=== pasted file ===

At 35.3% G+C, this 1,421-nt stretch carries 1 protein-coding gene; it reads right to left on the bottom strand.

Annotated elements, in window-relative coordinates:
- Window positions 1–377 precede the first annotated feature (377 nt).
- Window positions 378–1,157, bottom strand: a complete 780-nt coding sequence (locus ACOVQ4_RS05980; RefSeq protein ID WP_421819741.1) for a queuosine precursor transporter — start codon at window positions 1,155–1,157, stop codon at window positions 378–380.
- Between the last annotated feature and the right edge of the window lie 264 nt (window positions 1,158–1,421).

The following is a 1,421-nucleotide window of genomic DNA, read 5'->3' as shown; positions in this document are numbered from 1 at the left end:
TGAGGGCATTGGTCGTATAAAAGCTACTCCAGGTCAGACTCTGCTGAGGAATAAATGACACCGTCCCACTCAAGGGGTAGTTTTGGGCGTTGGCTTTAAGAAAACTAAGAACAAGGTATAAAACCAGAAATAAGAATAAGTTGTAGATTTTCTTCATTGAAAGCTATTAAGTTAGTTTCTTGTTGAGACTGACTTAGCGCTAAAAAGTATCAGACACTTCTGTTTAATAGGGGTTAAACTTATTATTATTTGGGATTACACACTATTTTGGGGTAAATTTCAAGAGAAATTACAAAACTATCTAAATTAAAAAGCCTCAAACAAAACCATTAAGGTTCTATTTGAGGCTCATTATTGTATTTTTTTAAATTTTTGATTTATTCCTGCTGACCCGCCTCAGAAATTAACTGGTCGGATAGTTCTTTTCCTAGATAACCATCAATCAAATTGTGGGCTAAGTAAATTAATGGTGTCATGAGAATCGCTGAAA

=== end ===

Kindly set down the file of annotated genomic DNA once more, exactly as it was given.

At 35.3% G+C, this 1,421-nt stretch carries 1 protein-coding gene; it reads right to left on the bottom strand.

Annotated elements, in window-relative coordinates:
- Window positions 1–377 precede the first annotated feature (377 nt).
- Window positions 378–1,157, bottom strand: a complete 780-nt coding sequence (locus ACOVQ4_RS05980; RefSeq protein ID WP_421819741.1) for a queuosine precursor transporter — start codon at window positions 1,155–1,157, stop codon at window positions 378–380.
- Between the last annotated feature and the right edge of the window lie 264 nt (window positions 1,158–1,421).

The following is a 1,421-nucleotide window of genomic DNA, read 5'->3' as shown; positions in this document are numbered from 1 at the left end:
TGAGGGCATTGGTCGTATAAAAGCTACTCCAGGTCAGACTCTGCTGAGGAATAAATGACACCGTCCCACTCAAGGGGTAGTTTTGGGCGTTGGCTTTAAGAAAACTAAGAACAAGGTATAAAACCAGAAATAAGAATAAGTTGTAGATTTTCTTCATTGAAAGCTATTAAGTTAGTTTCTTGTTGAGACTGACTTAGCGCTAAAAAGTATCAGACACTTCTGTTTAATAGGGGTTAAACTTATTATTATTTGGGATTACACACTATTTTGGGGTAAATTTCAAGAGAAATTACAAAACTATCTAAATTAAAAAGCCTCAAACAAAACCATTAAGGTTCTATTTGAGGCTCATTATTGTATTTTTTTAAATTTTTGATTTATTCCTGCTGACCCGCCTCAGAAATTAACTGGTCGGATAGTTCTTTTCCTAGATAACCATCAATCAAATTGTGGGCTAAGTAAATTAATGGTGTCATGAGAATCGCTGAAA